There are different opinions about whether or not to use return types in TypeScript. I respect that, but I would like to share why I think they are helpful.
First, let’s acknowledge the reasons why some people prefer not to use return types.
They can add verbosity and redundancy to the code, especially if the return type can be easily inferred by the compiler or the reader.
I understand that adding return types to methods and functions can make the code longer and sometimes repetitive. But I also believe that they can add some benefits that outweigh the costs. We’ll explore those benefits later.
They can limit the flexibility and reusability of functions, especially if the return type is too specific or restrictive.
I agree that we should avoid making our functions too specific or restrictive. But I don’t think that using return types necessarily leads to that. In fact, we can use generics and other TypeScript features to make our functions more flexible and reusable.
They can introduce errors or inconsistencies if the return type does not match the actual implementation or behavior of the function.
I think this is a rare case, and if it happens, it means that we have a bug in our logic, not because of TypeScript but in spite of it. TypeScript is designed to catch these kinds of errors at compile time, so we can fix them before they cause any trouble.
They can be difficult or impossible to specify for some functions that throw errors or have multiple return paths.
I admit that this can be challenging, but not impossible. We can use union types, never types, and other TypeScript tools to specify the return type for any function. If we can’t, then maybe we need to rethink our code design.
Is the function too big? Doing too much? Maybe we can split it into smaller functions that do one thing and do it well.
If you haven’t noticed, I’m a fan of using return types in TypeScript. I think they make the code more readable, reliable, and maintainable. Here are some of the reasons why:
They make the code more readable and self-documenting, especially for complex or unfamiliar functions. They also help IDEs and editors to provide better code completion and hints.
By using return types, we can communicate to ourselves and other developers what a function is supposed to do and what it returns. This can save us time and effort when we need to understand or modify the code. It can also help us avoid mistakes and bugs by using the wrong type of data.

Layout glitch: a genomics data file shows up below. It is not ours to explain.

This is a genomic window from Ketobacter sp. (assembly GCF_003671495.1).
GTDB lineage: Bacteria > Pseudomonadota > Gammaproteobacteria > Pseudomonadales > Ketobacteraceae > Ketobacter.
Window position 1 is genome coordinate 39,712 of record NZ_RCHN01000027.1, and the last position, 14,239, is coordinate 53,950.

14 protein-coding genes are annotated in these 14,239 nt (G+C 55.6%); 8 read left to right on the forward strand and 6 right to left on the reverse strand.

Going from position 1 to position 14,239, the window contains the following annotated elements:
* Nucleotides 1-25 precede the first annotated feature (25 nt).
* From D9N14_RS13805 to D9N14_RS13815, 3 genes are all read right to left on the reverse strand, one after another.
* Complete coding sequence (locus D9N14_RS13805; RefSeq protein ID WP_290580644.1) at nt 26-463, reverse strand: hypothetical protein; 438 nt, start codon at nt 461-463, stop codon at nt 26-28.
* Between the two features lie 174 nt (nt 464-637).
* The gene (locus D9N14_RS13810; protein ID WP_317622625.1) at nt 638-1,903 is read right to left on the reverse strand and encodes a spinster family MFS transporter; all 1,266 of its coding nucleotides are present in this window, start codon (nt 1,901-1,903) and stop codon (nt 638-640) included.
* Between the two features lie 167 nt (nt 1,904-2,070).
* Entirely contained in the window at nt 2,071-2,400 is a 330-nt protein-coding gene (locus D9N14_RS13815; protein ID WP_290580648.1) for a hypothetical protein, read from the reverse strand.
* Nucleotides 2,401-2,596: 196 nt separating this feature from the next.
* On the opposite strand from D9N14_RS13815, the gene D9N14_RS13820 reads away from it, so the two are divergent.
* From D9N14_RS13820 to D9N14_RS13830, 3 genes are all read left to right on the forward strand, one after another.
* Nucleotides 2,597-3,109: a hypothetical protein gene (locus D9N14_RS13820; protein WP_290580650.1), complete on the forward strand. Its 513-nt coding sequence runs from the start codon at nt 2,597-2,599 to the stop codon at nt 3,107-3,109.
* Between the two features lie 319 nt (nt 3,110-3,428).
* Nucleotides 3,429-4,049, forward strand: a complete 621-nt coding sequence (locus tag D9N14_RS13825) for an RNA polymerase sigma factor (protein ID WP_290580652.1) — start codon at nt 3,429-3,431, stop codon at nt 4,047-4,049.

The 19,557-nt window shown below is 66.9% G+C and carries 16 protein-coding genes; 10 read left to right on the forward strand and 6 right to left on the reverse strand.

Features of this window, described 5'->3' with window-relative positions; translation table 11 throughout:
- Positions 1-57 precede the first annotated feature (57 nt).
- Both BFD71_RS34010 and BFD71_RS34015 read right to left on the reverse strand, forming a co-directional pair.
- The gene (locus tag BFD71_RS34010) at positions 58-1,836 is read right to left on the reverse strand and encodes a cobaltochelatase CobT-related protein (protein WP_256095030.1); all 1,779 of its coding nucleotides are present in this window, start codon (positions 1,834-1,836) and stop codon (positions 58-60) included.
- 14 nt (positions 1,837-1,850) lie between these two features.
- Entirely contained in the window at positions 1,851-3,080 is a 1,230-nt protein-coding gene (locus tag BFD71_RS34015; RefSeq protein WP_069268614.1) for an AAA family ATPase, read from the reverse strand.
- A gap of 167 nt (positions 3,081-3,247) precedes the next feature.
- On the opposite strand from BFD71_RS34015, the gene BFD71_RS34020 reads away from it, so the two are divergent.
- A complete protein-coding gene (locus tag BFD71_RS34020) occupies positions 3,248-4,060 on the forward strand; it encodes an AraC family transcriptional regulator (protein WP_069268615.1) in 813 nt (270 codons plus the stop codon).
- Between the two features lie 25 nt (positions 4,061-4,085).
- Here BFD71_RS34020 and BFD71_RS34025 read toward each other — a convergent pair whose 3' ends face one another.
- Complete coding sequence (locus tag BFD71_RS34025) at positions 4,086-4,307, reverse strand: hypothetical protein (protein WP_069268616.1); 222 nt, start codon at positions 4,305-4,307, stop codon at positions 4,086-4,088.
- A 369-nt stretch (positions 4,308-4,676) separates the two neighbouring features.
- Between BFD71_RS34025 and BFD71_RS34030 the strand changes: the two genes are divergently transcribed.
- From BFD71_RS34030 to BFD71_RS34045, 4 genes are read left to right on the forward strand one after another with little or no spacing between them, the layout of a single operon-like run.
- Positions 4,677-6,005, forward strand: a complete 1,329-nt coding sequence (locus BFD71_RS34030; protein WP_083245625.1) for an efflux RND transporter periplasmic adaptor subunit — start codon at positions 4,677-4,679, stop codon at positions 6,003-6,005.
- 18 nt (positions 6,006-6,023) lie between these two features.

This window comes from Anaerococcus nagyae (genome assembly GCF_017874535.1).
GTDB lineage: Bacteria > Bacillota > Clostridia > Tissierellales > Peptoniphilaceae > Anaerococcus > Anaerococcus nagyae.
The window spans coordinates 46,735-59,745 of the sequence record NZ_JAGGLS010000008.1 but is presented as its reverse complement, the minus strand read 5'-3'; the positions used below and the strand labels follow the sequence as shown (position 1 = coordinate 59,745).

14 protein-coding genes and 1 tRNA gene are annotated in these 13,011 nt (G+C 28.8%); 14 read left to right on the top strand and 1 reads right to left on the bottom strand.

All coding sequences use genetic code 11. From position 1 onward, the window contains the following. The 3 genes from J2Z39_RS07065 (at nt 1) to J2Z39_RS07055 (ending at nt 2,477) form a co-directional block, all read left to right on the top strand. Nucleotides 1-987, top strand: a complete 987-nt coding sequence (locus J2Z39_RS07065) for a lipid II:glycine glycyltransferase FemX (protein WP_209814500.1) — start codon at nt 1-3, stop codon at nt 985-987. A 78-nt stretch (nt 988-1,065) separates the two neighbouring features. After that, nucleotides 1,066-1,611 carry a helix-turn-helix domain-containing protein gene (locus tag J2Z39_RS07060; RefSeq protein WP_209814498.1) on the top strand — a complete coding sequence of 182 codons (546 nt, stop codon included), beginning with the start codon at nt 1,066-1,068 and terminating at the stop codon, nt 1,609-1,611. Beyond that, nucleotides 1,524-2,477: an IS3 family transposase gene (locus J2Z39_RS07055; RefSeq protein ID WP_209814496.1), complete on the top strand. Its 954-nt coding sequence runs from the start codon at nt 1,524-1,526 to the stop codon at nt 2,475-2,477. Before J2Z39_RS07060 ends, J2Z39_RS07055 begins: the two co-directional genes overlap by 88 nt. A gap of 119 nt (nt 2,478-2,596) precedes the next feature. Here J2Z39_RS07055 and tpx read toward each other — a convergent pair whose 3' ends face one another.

They make the code more reliable and robust, especially for edge cases and unexpected scenarios. They also help TypeScript to perform better type inference and type checking and can improve the compile time performance.
By using return types, we can ensure that our functions behave consistently and correctly, even when they encounter errors or unexpected inputs. We can also leverage TypeScript’s powerful type system to catch errors at compile time, rather than at runtime. This can prevent crashes and improve performance.
I recently read of a team who had a system that was largely untyped. Whenever a bug came in, they fixed the bug and then added types to the original code to see if the compiler would catch the bug. It turns out that simply adding types would have caught 15% of the bugs that came in.
They make the code more maintainable and scalable, especially for large or complex projects. They also help us to refactor and test our code more easily and confidently.
By using return types, we can make our code more modular and reusable, avoiding duplication and complexity. We can also refactor and test our code more easily and confidently, knowing that TypeScript will alert us if we break something.
One problem I’ve run into in the past is with a code base that has a lot of typing issues. Along with that the code lived in 400+ libraries that is not very well sorted. I guess you have a similar problem only your code may not be quite so big.
In order to move the code to a system that allows us to cache our compile results the libs to be buildable. But you can only have buildable libs if none of the libs cause a circular lib reference. To do this, we needed a way to sort the code into appropriate libraries.
It might have been possible using inferred types, but it is considerably easier if we implicitly type our return values through out the code base.
Then, using AST, we can easily go through the code and determine what code needs to move and where we should move it to. It still isn’t an easy job, but using return types makes it a lot easier.
As you can see, I think that using return types in TypeScript is a good practice that can improve the quality of our code. Of course, there may be exceptions and trade-offs, depending on the context and preferences. But in general, I think that the benefits outweigh the costs.
- Why Explicity Return Type is a Good Thing
- Reddit Thread Where The Majority Support Return Types
- Make Returns Explicit
- When to Add Types and When to Infer in TypeScript
- TypeScript Explicit vs Implicit
- Effective TypeScript (Book)
There are more. While there are people who insist using return types is a bad thing. My research indicates that the overwhelming consensus from the community is that using return types for functions and methods is generally a good thing and that following the default rules of the eslint rule explicit-function-return-types is the proper balance between using return types where they supply value an turning them off where they do not.